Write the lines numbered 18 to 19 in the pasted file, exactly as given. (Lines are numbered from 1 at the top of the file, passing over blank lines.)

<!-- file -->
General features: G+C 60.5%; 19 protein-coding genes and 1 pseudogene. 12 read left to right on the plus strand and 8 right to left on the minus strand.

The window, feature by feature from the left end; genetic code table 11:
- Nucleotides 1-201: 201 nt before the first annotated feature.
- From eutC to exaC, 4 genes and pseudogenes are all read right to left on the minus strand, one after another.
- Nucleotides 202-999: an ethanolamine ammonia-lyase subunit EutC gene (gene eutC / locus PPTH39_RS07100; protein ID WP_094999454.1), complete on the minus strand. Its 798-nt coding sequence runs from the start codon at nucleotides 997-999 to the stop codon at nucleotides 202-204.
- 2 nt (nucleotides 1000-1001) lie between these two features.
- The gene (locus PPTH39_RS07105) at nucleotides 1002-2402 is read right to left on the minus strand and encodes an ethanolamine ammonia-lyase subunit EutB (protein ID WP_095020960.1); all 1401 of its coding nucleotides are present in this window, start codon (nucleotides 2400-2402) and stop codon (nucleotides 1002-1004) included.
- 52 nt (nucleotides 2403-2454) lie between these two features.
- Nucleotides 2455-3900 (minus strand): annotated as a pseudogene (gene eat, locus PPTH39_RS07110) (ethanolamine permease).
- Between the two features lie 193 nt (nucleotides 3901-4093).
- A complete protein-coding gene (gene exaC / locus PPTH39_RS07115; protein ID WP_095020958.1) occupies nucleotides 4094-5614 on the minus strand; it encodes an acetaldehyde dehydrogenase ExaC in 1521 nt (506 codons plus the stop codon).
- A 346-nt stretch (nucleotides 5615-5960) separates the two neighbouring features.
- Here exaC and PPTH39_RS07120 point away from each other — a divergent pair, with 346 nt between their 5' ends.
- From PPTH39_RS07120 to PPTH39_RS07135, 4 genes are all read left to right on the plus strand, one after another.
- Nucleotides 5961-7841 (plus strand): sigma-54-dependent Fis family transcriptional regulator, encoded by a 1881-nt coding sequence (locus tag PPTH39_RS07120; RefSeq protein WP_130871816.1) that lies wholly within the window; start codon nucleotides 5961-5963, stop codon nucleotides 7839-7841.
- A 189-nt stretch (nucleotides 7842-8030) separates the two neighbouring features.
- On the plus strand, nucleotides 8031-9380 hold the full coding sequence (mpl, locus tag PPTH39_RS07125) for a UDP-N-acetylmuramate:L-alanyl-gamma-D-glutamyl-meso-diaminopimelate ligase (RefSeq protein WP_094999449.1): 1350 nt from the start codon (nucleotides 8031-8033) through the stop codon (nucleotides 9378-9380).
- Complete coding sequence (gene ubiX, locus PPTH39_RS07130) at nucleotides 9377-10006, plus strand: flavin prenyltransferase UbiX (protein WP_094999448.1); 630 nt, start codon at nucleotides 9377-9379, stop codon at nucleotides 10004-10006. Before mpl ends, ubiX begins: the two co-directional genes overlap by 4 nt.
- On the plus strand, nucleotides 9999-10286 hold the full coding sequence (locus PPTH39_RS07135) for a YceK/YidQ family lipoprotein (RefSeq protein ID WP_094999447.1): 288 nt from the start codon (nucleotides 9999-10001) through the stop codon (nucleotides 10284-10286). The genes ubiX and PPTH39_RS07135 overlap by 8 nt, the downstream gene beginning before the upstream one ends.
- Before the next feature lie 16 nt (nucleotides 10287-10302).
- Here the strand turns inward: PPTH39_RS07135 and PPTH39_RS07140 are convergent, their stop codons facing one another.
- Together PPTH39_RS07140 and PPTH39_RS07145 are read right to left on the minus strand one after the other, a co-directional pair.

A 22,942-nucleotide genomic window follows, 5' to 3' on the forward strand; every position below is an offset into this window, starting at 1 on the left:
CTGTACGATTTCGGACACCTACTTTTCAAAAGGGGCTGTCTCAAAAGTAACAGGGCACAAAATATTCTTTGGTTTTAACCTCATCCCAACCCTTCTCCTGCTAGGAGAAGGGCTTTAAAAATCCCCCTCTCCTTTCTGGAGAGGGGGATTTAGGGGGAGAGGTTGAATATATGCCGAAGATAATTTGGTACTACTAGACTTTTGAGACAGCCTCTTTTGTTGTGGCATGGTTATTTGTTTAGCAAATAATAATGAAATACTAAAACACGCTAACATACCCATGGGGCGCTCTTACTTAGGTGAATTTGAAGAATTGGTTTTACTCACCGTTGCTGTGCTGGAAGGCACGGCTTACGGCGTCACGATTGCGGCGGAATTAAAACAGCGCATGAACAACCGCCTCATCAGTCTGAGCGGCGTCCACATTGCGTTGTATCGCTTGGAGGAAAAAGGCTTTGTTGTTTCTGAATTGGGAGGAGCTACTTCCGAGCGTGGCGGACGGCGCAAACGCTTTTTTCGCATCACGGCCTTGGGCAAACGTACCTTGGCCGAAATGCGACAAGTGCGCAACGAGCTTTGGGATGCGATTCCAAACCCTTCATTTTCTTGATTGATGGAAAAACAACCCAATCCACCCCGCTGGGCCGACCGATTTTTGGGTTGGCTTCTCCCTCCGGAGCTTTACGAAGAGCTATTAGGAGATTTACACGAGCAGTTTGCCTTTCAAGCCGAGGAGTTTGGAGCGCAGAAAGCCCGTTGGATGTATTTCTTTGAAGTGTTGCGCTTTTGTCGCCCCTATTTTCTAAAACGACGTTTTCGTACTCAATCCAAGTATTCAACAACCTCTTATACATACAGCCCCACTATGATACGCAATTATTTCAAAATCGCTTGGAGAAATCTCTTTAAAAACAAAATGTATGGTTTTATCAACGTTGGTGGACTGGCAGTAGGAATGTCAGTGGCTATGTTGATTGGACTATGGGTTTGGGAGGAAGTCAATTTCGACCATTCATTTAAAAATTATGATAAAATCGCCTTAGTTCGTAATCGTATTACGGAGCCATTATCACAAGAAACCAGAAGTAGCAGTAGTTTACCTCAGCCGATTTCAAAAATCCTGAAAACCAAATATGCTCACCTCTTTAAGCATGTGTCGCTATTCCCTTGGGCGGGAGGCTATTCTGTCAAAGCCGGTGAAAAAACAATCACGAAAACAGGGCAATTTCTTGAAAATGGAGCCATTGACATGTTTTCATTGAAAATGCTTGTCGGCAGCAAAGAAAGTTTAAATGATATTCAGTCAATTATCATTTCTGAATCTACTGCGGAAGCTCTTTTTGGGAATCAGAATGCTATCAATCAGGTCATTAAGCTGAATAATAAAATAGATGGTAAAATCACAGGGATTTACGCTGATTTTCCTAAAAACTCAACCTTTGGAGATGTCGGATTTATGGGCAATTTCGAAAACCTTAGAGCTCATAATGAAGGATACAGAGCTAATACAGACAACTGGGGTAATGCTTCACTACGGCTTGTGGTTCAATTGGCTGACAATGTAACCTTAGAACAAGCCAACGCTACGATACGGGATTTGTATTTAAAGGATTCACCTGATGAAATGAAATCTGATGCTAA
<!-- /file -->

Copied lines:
- Complete coding sequence (gene ubiX, locus PPTH39_RS07130) at nucleotides 9377-10006, plus strand: flavin prenyltransferase UbiX (protein WP_094999448.1); 630 nt, start codon at nucleotides 9377-9379, stop codon at nucleotides 10004-10006. Before mpl ends, ubiX begins: the two co-directional genes overlap by 4 nt.
- On the plus strand, nucleotides 9999-10286 hold the full coding sequence (locus PPTH39_RS07135) for a YceK/YidQ family lipoprotein (RefSeq protein ID WP_094999447.1): 288 nt from the start codon (nucleotides 9999-10001) through the stop codon (nucleotides 10284-10286). The genes ubiX and PPTH39_RS07135 overlap by 8 nt, the downstream gene beginning before the upstream one ends.